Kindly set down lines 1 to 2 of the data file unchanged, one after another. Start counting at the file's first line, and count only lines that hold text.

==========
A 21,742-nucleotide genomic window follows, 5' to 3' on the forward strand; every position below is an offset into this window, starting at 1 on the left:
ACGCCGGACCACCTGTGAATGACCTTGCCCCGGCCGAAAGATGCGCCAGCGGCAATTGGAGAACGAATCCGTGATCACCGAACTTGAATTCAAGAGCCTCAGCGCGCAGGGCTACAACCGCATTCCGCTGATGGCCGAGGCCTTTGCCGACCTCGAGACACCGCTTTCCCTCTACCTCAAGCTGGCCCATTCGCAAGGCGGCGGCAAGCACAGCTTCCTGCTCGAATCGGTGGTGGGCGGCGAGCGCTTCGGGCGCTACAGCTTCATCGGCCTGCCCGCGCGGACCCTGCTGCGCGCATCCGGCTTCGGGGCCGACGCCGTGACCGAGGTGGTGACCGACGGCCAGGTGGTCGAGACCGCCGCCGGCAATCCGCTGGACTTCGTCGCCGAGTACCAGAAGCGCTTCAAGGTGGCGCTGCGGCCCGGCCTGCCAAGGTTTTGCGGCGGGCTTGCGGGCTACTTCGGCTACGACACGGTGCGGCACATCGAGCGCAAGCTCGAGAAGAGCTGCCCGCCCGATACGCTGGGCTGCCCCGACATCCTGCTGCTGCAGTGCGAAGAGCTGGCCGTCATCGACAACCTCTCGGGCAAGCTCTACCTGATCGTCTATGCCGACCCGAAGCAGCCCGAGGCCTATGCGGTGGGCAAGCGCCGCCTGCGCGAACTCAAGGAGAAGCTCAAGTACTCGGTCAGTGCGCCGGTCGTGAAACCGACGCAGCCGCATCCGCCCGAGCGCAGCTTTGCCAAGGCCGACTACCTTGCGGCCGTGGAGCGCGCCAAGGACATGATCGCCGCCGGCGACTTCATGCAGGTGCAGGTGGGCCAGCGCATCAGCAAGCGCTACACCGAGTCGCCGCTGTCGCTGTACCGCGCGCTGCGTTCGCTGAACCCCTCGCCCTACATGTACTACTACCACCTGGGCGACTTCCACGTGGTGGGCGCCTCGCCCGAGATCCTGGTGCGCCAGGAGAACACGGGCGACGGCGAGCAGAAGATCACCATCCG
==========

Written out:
A 21,742-nucleotide genomic window follows, 5' to 3' on the forward strand; every position below is an offset into this window, starting at 1 on the left:
ACGCCGGACCACCTGTGAATGACCTTGCCCCGGCCGAAAGATGCGCCAGCGGCAATTGGAGAACGAATCCGTGATCACCGAACTTGAATTCAAGAGCCTCAGCGCGCAGGGCTACAACCGCATTCCGCTGATGGCCGAGGCCTTTGCCGACCTCGAGACACCGCTTTCCCTCTACCTCAAGCTGGCCCATTCGCAAGGCGGCGGCAAGCACAGCTTCCTGCTCGAATCGGTGGTGGGCGGCGAGCGCTTCGGGCGCTACAGCTTCATCGGCCTGCCCGCGCGGACCCTGCTGCGCGCATCCGGCTTCGGGGCCGACGCCGTGACCGAGGTGGTGACCGACGGCCAGGTGGTCGAGACCGCCGCCGGCAATCCGCTGGACTTCGTCGCCGAGTACCAGAAGCGCTTCAAGGTGGCGCTGCGGCCCGGCCTGCCAAGGTTTTGCGGCGGGCTTGCGGGCTACTTCGGCTACGACACGGTGCGGCACATCGAGCGCAAGCTCGAGAAGAGCTGCCCGCCCGATACGCTGGGCTGCCCCGACATCCTGCTGCTGCAGTGCGAAGAGCTGGCCGTCATCGACAACCTCTCGGGCAAGCTCTACCTGATCGTCTATGCCGACCCGAAGCAGCCCGAGGCCTATGCGGTGGGCAAGCGCCGCCTGCGCGAACTCAAGGAGAAGCTCAAGTACTCGGTCAGTGCGCCGGTCGTGAAACCGACGCAGCCGCATCCGCCCGAGCGCAGCTTTGCCAAGGCCGACTACCTTGCGGCCGTGGAGCGCGCCAAGGACATGATCGCCGCCGGCGACTTCATGCAGGTGCAGGTGGGCCAGCGCATCAGCAAGCGCTACACCGAGTCGCCGCTGTCGCTGTACCGCGCGCTGCGTTCGCTGAACCCCTCGCCCTACATGTACTACTACCACCTGGGCGACTTCCACGTGGTGGGCGCCTCGCCCGAGATCCTGGTGCGCCAGGAGAACACGGGCGACGGCGAGCAGAAGATCACCATCCG